Mouthwash.Numerous studies have shown that using an appropriate mouthrinse, in conjunction with regular brushing and flossing, is an easy and effective way for you to improve your overall oral health. As part of a regular program of oral hygiene, mouthrinses (which are sometimes called mouthwashes) can be effective at reducing plaque, controlling bad breath, and helping to prevent tooth decay and gum disease. There are a myriad of mouthrinses lining the drugstore shelves, and they are available in both prescription and over-the-counter (OTC) formulations. Which one is best for you? That depends on what benefit you expect to get from using it.

It's important to keep in mind that many off-the-shelf mouthrinses are primarily cosmetic: That means, they may (temporarily) make your mouth taste or smell good, but they don't offer any lasting benefit to your oral health. There's nothing wrong with that — as long as you weren't expecting anything more. But if you've been told that you are at risk for tooth decay or gum disease, you'll want to use a mouthrinse that has proven clinical benefits.

Therapeutic Mouthrinses

Mouthrinses that offer oral-health benefits are considered therapeutic. These fall into two general categories: anti-cariogenic rinses, which are designed to prevent tooth decay (and thus dental caries, or “cavities”); and anti-bacterial rinses, which help control the buildup of plaque bacteria in your mouth. Some products may even offer both types of protection.

To help prevent tooth decay, anti-cariogenic mouthrinses use an ingredient you're probably already familiar with: fluoride. This is often in the form of a .05% sodium fluoride solution. Because it's a liquid, the rinse can get all around your teeth — even into spaces the smallest brush can't reach.

Fluoride has been consistently proven to strengthen tooth enamel, which protects against decay; it can even reduce tiny lesions on teeth where a cavity may form. There's hardly anyone who couldn't use some extra help in the fight against cavities — but if you've been told you may be at a higher risk for tooth decay, or if you have difficulty brushing and flossing, then an anti-cariogenic rinse is a good choice for you.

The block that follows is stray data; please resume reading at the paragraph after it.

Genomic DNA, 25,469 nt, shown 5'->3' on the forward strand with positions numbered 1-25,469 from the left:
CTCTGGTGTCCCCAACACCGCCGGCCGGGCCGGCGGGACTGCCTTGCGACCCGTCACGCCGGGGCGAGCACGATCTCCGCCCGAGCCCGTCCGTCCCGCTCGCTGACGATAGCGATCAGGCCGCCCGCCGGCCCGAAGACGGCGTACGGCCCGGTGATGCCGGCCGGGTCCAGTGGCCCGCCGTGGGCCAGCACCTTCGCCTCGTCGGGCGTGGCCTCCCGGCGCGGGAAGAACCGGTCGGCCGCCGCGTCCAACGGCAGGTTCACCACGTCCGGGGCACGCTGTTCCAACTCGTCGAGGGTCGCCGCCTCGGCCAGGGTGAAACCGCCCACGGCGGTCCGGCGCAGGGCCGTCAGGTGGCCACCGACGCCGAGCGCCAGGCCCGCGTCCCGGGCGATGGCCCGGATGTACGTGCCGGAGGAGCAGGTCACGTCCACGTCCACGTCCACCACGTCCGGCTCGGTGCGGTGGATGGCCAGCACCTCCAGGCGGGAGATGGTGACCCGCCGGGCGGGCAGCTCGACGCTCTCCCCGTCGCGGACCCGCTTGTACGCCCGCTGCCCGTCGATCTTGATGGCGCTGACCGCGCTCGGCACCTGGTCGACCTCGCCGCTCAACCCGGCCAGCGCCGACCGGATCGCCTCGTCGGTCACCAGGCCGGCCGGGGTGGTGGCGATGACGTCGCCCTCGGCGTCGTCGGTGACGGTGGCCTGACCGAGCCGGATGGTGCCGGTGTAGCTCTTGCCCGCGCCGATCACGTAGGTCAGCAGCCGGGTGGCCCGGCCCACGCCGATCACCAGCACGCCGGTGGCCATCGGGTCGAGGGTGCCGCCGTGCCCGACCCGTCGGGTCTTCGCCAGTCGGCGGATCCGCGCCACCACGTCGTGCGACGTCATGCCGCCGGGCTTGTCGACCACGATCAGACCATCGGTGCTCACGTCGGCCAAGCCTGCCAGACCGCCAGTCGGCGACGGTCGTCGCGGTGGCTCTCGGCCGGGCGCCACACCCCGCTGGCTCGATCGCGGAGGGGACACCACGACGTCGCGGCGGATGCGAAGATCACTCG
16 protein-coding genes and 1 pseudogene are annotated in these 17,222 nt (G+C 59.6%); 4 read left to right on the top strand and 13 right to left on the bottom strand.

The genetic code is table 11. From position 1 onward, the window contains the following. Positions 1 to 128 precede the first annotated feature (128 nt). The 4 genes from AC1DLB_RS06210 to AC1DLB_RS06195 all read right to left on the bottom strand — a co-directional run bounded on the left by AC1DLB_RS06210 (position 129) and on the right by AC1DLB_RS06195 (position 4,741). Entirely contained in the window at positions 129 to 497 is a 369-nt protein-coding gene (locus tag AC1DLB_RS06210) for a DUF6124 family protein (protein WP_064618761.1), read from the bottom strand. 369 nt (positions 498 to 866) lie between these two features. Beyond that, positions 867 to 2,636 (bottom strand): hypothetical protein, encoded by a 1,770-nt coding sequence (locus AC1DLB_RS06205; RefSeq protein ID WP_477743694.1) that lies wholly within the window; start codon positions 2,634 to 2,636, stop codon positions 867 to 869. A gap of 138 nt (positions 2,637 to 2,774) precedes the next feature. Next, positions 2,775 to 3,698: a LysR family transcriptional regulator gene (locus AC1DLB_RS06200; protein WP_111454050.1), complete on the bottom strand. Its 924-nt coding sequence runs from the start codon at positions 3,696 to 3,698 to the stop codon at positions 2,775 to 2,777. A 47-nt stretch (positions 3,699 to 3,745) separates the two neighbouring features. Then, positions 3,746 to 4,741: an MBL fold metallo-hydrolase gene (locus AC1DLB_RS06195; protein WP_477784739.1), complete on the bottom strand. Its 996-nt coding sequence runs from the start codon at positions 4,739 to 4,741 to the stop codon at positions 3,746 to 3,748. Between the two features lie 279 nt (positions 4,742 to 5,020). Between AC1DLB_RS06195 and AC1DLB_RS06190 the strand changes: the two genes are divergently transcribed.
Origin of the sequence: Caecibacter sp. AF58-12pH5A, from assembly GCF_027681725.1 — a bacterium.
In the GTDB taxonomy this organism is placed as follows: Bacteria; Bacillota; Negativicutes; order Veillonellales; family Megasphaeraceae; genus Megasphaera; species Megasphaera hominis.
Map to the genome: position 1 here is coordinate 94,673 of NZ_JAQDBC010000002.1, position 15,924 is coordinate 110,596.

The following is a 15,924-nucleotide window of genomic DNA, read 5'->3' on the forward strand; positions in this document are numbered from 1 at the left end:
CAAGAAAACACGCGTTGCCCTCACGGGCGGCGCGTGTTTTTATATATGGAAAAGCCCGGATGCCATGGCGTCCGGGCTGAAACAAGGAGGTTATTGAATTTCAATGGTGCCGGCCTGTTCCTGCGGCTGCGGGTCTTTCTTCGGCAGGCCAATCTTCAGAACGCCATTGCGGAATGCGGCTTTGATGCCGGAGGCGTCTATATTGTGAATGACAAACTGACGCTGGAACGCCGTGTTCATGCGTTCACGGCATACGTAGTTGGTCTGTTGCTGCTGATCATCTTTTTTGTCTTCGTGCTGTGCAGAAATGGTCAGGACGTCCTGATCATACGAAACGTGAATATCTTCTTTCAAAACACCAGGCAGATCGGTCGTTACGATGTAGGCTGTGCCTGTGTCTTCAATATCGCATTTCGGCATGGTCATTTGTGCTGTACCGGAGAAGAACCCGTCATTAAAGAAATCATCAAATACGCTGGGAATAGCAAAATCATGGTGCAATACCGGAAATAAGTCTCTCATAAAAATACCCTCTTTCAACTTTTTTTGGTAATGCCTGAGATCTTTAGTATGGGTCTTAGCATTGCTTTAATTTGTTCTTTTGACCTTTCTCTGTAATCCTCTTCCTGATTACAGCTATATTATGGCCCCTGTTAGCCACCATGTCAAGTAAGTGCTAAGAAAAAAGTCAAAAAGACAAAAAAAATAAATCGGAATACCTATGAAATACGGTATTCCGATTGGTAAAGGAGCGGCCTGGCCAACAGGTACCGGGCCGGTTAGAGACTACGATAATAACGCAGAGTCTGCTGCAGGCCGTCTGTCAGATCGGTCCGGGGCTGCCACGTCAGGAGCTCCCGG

Anti-bacterial mouthrinses generally contain ingredients (like triclosan, essential oils, or the prescription medication chlorhexidine) that help to control the microorganisms found in plaque. Plaque, a sticky, bacteria-laden biofilm, occurs not only on the surfaces of the teeth, but also in other parts of the mouth. Rinsing with an anti-bacterial solution has been shown to provide a greater reduction in plaque than brushing and flossing alone. As tools in the fight against gum disease (gingivitis) and tooth decay, anti-bacterial mouthrinses may be a good step toward improving your oral hygiene.

Choosing A Mouthrinse

If you're shopping for an over-the-counter therapeutic mouthrinse, look for the ADA (American Dental Association) seal on the label; it means that the product has been evaluated and proven effective by an independent panel of dental experts. If a mouthrinse has been prescribed for you, you should carefully follow the usage instructions. (Note, however, that due to labeling rules, prescription mouthrinses may not be eligible for the ADA seal.) Mouthrinses can benefit most people, but they generally aren't recommended for children under the age of six, who may swallow them.